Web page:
Hussein al-Khaled and his family have lived in a makeshift hut in Lebanon for a decade since escaping the war in neighboring Syria, but this year the COVID-19 pandemic and a severe financial meltdown in Lebanon are making it even harder to spend Ramadan away from home.
50-year-old Khaled, his wife and their 11 children share a 2-room hut made of tarpaulin and wood in an informal refugee camp in a field in the Bekaa Valley town of Bar Elias, and are currently reliant on aid donations because joblessness is now rampant and there is no work to be found.
“Our spirits are down this year. Ramadan is here and we don’t know what to do for the kids,” said Khaled who has not had a job for the past 6 months.
His wife, who is identified as Um Ahmad which means mother of Ahmad, said the family could no longer afford enough cooking oil to fry potatoes for dinner when they break their daily Ramadan fast at sundown.
Gone are the days of Ramadan feasts and new clothes for the children, when the family lived comfortably at home in Aleppo and Khaled had regular work in construction, laying tiles. The war devastated their house and ended that life.
“I never would have expected this. My children’s future is gone,” Khaled said. “They ask me about many things. ‘Baba why don’t you get me this?’ How can I buy things for them?”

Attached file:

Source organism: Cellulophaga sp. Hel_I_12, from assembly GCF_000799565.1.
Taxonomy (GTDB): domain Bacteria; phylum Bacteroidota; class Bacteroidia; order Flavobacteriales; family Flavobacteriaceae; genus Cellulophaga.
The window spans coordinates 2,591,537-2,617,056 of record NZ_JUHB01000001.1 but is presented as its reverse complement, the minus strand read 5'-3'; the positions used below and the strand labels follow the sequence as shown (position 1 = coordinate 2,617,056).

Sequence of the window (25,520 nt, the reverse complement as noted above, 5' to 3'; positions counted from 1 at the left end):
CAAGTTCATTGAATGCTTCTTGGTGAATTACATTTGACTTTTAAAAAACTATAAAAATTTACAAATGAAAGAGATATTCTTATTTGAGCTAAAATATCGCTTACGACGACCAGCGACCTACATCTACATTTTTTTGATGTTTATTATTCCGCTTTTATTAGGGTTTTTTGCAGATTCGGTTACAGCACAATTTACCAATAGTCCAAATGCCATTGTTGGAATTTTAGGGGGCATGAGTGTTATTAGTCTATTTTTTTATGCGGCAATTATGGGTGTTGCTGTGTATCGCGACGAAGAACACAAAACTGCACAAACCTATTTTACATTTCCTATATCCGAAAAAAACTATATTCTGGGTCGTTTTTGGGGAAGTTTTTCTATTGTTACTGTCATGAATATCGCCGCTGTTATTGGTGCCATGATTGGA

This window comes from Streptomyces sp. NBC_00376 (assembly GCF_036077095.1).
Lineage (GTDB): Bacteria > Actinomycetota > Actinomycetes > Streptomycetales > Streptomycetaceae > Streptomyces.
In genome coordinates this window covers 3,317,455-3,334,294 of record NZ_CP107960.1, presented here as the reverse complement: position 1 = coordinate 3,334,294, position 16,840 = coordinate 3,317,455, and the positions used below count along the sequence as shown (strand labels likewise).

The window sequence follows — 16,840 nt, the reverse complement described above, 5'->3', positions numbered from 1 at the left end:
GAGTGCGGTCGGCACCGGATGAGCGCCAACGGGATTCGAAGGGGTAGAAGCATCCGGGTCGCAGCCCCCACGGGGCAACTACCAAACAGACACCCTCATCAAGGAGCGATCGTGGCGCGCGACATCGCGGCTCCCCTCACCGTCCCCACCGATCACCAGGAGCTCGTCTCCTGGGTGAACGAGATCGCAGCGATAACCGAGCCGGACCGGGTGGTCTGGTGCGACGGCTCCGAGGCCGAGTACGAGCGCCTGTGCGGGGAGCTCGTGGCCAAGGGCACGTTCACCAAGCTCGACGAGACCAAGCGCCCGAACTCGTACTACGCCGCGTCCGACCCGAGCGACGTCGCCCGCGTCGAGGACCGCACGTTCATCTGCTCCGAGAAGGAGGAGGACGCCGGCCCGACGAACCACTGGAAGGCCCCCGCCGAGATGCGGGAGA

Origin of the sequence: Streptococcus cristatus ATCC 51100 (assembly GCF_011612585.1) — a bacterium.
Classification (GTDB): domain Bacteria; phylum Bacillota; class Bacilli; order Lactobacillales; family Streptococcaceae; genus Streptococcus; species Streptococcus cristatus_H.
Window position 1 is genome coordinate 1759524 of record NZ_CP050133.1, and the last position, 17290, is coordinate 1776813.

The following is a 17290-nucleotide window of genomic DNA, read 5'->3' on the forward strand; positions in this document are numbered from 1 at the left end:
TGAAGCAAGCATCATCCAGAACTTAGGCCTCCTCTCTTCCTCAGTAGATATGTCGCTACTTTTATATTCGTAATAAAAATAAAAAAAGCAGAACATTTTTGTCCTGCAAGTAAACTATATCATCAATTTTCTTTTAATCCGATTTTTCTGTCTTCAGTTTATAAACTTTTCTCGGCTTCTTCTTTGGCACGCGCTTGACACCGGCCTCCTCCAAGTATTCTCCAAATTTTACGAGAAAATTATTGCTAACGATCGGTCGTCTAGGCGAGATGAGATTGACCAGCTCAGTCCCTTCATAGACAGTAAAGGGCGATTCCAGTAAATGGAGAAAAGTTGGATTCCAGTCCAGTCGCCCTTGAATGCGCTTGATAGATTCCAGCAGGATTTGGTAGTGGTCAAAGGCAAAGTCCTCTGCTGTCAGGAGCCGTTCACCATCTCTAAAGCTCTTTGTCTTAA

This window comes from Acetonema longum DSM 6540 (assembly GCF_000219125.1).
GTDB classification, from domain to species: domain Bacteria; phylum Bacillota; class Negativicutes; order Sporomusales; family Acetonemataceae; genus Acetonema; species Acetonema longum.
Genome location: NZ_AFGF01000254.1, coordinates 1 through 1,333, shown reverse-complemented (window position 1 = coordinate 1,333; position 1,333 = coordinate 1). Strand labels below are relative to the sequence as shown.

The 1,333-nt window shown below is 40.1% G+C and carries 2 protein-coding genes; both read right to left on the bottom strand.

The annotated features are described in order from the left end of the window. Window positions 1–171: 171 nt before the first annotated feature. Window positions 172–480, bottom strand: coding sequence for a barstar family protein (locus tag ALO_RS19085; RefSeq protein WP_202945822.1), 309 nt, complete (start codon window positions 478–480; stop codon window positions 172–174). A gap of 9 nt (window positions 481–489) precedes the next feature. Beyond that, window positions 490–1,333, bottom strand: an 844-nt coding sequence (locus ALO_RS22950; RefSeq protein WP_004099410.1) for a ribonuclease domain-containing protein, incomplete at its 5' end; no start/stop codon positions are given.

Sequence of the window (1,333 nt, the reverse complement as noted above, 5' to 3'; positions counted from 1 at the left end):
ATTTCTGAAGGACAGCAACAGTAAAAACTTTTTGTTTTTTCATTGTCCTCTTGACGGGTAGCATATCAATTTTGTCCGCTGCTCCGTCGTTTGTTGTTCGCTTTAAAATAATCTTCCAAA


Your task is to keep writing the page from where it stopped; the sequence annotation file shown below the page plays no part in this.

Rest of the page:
The family are among up to 1.5 million Syrian refugees who have flocked to Lebanon since 2011 and are estimated to make up nearly a quarter of the country’s population. Most have languished in severe poverty in tented settlements.
So many refugees like Khaled used to be able to work to eke out a living, but daily wages have been slashed as the coronavirus pandemic has forced Lebanon into repeated lockdowns.
Compounding the problem, Lebanon’s unprecedented economic collapse, which has pushed most Lebanese into poverty since 2019, has sent the price of staple foods soaring.
“Everything is 10 times more expensive – rice, bread, a can of Pepsi,” said Khaled. “Things are very tough, on us and on the people of this country.”
Still, in spite of all the agony, Khaled says the family remains wary of returning to Syria for now because of security concerns. Um Ahmad says it is painful to think of life at home before the war.
“Today, we’ve been displaced for 10 years,” she said. “From living in our home to sitting in a tent, it’s the difference between the sky and the earth.”